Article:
Arm Lift Surgery

Reviewed by Siamak Agha-Mohammadi, MD, PhD

Envious of First Lady Michelle Obama's trim, tight and toned upper arms? You're not alone. Her arms have inspired many to hit the gym to attempt to firm their droopy or sagging upper arms. For some people, exercise alone is not enough. For them, an arm lift (brachioplasty) may be an option.

An arm lift — with or without liposuction — can help your arms go from "flabulous" to fabulous. This procedure can create a sculpted upper arm that complements your figure and your wardrobe. Today's arm lift techniques are safer and the scars much less conspicuous than in the past.

Check out the lastest arm lift statistics courtesy of the American Society of Plastic Surgeons

Candidates for Arm Lift

Arm lift is one of the top four most popular plastic surgery procedures performed following massive weight loss, according to the American Society of Plastic Surgeons. This is because people who have lost massive amounts of weight are often left with significant amounts of skin hanging under their arms.

The soft tissue of the arm becomes lax, setting the stage for ptosis (sagging), or "bat wings." Thin people, too, may have sagging upper arms due to the effects of aging and genetics. Even people who engage in regular exercise such as Pilates and strength training cannot get rid of excess, sagging skin that develops in this area.

Preparing for your Arm Lift

Your surgeon will supply you with a list of preoperative instructions to follow in the days and weeks leading up to your arm lift. These instructions may include quitting smoking, as smoking can have deleterious effects on wound healing. Your surgeon will also ask you to stop taking certain medications such as aspirin, non-steroidal anti-inflammatory medications and certain vitamins and supplements that are known to increase bleeding risk.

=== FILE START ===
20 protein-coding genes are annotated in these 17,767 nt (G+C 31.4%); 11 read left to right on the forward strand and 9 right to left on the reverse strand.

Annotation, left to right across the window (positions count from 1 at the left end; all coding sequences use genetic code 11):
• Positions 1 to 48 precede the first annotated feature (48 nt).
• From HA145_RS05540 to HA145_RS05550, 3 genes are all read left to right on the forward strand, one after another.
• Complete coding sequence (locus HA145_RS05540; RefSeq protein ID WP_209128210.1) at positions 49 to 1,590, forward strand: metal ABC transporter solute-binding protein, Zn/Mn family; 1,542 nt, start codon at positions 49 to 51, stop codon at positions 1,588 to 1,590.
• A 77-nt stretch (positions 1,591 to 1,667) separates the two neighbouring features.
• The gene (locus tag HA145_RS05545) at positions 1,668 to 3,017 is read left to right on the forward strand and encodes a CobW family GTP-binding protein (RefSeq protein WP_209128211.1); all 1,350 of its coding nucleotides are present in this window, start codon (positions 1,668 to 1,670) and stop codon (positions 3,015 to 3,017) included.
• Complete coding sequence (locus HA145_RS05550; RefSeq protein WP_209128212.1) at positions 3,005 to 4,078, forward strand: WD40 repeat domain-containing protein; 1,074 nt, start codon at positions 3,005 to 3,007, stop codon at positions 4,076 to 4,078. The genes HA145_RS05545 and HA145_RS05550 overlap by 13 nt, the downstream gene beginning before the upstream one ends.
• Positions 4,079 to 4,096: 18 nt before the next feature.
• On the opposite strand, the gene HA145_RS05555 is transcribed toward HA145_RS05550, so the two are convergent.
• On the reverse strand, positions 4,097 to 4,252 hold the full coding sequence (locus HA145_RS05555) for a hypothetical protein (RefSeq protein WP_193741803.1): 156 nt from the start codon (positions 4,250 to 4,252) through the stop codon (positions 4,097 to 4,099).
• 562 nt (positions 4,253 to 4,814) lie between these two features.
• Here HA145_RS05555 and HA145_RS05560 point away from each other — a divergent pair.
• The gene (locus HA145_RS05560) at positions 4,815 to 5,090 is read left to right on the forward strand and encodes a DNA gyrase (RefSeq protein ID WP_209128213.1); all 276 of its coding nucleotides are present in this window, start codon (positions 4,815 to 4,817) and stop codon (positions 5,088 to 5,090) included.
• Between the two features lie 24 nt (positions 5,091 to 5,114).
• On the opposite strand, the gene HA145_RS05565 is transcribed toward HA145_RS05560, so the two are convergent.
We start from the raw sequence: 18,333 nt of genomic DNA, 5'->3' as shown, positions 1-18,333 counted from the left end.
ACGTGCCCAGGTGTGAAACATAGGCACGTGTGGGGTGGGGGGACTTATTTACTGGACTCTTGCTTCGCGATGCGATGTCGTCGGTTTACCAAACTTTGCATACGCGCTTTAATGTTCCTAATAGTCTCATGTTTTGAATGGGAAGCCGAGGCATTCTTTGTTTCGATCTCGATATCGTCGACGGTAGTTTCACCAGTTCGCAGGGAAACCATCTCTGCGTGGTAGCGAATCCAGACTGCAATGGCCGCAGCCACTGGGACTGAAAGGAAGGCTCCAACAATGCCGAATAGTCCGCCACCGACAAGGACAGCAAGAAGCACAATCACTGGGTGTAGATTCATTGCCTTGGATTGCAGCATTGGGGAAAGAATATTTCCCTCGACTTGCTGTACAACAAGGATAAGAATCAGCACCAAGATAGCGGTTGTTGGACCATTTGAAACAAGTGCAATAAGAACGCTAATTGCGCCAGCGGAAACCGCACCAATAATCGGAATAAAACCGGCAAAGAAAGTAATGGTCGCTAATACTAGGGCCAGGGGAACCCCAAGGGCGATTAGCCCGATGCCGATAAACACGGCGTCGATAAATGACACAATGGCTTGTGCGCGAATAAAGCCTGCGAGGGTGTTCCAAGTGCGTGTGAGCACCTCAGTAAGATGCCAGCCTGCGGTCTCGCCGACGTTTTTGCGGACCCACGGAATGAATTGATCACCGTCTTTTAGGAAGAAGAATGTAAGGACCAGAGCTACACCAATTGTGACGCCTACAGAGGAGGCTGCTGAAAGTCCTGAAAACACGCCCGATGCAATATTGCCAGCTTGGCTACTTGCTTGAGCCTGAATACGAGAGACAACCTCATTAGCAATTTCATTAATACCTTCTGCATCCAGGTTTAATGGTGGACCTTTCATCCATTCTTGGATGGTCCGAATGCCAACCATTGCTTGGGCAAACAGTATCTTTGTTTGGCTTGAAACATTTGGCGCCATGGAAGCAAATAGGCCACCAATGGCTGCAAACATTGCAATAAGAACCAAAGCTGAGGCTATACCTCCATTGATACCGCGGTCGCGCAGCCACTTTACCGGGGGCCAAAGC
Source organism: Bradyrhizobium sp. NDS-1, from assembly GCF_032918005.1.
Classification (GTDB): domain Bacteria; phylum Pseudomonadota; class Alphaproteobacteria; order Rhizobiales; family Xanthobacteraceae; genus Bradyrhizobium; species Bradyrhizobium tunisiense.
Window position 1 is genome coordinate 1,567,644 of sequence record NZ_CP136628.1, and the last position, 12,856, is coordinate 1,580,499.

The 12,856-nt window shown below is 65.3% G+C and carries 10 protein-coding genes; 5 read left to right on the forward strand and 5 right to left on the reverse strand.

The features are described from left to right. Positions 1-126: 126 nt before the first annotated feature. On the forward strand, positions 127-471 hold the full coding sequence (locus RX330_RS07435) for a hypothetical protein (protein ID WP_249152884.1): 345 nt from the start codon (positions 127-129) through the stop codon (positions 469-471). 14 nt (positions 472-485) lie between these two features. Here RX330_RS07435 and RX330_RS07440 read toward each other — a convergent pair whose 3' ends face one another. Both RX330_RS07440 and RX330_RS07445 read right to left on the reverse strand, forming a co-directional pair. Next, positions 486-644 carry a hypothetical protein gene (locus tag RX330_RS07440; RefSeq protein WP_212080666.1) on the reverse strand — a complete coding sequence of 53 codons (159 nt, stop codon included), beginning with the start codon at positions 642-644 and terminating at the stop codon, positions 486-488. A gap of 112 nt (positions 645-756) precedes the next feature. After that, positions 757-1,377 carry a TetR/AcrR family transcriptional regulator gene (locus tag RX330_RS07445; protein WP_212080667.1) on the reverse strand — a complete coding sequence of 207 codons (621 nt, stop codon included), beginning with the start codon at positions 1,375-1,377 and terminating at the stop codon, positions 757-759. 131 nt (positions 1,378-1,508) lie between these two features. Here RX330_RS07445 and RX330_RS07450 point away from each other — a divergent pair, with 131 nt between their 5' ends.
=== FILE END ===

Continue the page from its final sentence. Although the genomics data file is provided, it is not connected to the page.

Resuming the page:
Some doctors may also suggest that you take certain supplements before your surgery to reduce swelling and bruising. These may include arnica or bromelain. A high-protein diet may also enhance the healing process. Talk to your doctor about what type of nutritional regimen is recommended before your arm lift.

The Arm Lift Procedure

An arm lift typically takes one to three hours depending on the extent of the surgery. It may involve local anesthesia with intravenous sedation — leaving you awake, but not totally aware — or general anesthesia.

Liposuction alone may be sufficient for people with smooth skin and just a small amount of flab. The arm lift procedure may benefit people with larger areas of fat underneath the arms, poor skin quality and sun-damaged skin.

To perform an arm lift, your surgeon will make incisions on the inside or back of your arm. The incision pattern varies based on the extent of the surgery and your surgeon's preferred method of treatment. Incisions typically span from the underarm to just above the elbow.

Some people may only require minimal incisions where the inner, upper arm joins the armpit. This is known as a minimal incision arm lift. You may be a candidate for a minimal incision arm lift if you have a small amount of extra skin located near the armpit.

Others, including people who have lost massive amounts of weight following bariatric surgery, may have more excess skin and need an incision that runs from the elbow to the arm pit and onto the side of the chest.